In case you missed something, here are our most-read stories for the month.
Senior producer Megan Whelan and actor/director (and Martin Freeman’s body-double in the Hobbit) Hayden Weal tittle-tattled up a storm covering this year’s Oscars Awards from the glamorous surrounds of The Wireless newsroom.
Highlights for the two included the speeches from Common, John Legend and Patricia Arquette’s speech (before she ruined it backstage).
While Birdman winning Best Picture was a definite lowlight for Hayden: “Alright everyone, time to go home. A film about an actor performing and complaining won.”
And of course there was Neal Patrick Harris. Yikes.
If there was an award for worst-organised tour for an R’n’B artist, Ciara’s disastrous trip Downunder would be a contender. In Christchurch, her manager allegedly demanded an extra $20,000 from concert organisers before the ‘1,2 Step’ singer went on stage and performed for less than 10 minutes. Then in Porirua she played a 23 minute set. At both shows, fans who’d paid up to an extra $45 for a meet and greet with the star were left hanging.
The coup de grace was her Auckland concert being cancelled – if she was even booked to play in the first place. Our reporter Mava Moayyed got the scoop on that one.
Then there’s the cancelled shows in Port Moresby and Cairns due Cyclone Marcia. A show in Adelaide was also canned due to the dispute raging between her management, booking agents and local promoters.
Nevertheless, Ciara’s fans are standing by her.
February is a hard month to be flat hunting. In Auckland and Wellington, hundreds if not thousands of people are out doing the same. There’s fierce competition with would-be renters trying to outbid each other for a place to live. And the reality there isn’t much out there that’s both comfortable and affordable. The only solution seems to be to get in quick.
Digging through a skip for food might not be to everyone’s taste – in fact health officials warn against it – but that doesn’t stop Nobbs. Filmmaker Steph Miller and her crew joined the dumpster diver while he recovered food that supermarkets didn’t consider saleable. This is a documentary that might change your mind about food waste.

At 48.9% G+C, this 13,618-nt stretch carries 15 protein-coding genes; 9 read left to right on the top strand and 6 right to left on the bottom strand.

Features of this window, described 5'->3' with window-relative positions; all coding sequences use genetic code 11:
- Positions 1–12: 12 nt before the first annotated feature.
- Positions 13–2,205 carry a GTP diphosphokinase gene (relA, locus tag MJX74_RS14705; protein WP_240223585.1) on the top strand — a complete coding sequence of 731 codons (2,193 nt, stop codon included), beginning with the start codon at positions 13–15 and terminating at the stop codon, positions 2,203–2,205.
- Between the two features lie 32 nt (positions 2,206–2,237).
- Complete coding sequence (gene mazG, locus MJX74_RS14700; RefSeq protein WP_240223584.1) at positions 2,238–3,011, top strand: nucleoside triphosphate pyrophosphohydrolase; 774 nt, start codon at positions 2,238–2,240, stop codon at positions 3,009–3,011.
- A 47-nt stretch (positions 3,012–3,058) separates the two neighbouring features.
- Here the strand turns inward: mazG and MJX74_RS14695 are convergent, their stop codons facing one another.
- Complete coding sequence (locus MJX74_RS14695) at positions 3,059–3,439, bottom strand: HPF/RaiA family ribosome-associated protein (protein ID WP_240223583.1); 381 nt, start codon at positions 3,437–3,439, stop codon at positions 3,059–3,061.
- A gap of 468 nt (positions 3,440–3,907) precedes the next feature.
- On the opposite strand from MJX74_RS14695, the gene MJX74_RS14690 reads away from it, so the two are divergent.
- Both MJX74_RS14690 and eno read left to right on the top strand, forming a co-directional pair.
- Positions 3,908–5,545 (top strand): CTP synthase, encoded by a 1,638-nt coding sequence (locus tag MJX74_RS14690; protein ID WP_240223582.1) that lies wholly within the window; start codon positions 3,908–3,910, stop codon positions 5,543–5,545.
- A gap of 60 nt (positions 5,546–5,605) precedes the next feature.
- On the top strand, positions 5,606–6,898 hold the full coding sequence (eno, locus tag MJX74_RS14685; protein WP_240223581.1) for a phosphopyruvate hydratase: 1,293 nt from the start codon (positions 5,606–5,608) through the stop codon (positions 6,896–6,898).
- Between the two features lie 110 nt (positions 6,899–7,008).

Gaming is shaping up to be the next big thing in professional sports. Competitive gamers in New Zealand would love a shot at going pro but the industry doesn’t quite have the scale here yet. One day, maybe.
Mack Smith, 18, has spent 12 months honing his StarCraft II skills in the US but after failing to qualify for the World Championship Series last month, he toyed with the idea of trying something else.
“I feel like I’ve been kind of isolated from the real world just playing games for so long so it’s hard to have an idea of what else would potentially interest me,” he says.
Here’s a collection of experiences that show just how difficult it is to block out unwanted attention online. And we all know that once something is online it can never go away.
That said, politicians in New Zealand are acting to provide at least a degree of protection. Legislation that is currently before parliament, the Harmful Digital Communications Bill [pdf], might give people some remedy in cases like this, because people will have some power to require platforms to delete material that is highly offensive or intrusive.
Hayden Weal (yes, the same one who live blogged the Oscars for us) came up with the concept of doing a web series about one night stands. He co-wrote, directed and acted in the first episode – but he’s only ever had a single one night stand himself.
“I’m too … clingy. I’d always go out for breakfast then catch up with them the next weekend. Then it turns into these long, drawn out, four months’ worth of one night stands.”
Bonnie Howland has set her sights high with her new business, Indigo and Iris. She’s launching a brand of mascara and plans to use the profits to help end curable blindness. Right now she’s in talks with the Fred Hollows Foundation to turn her dream into reality.
Stop looking at your screen. Actually, read this, then stop.
"No” in Hollywood isn’t a complete sentence. It's an invitation to convince, coerce, and send roomfuls of flowers until the love interest acquiesces. So how did Fifty Shades of Grey fare with our reviewer?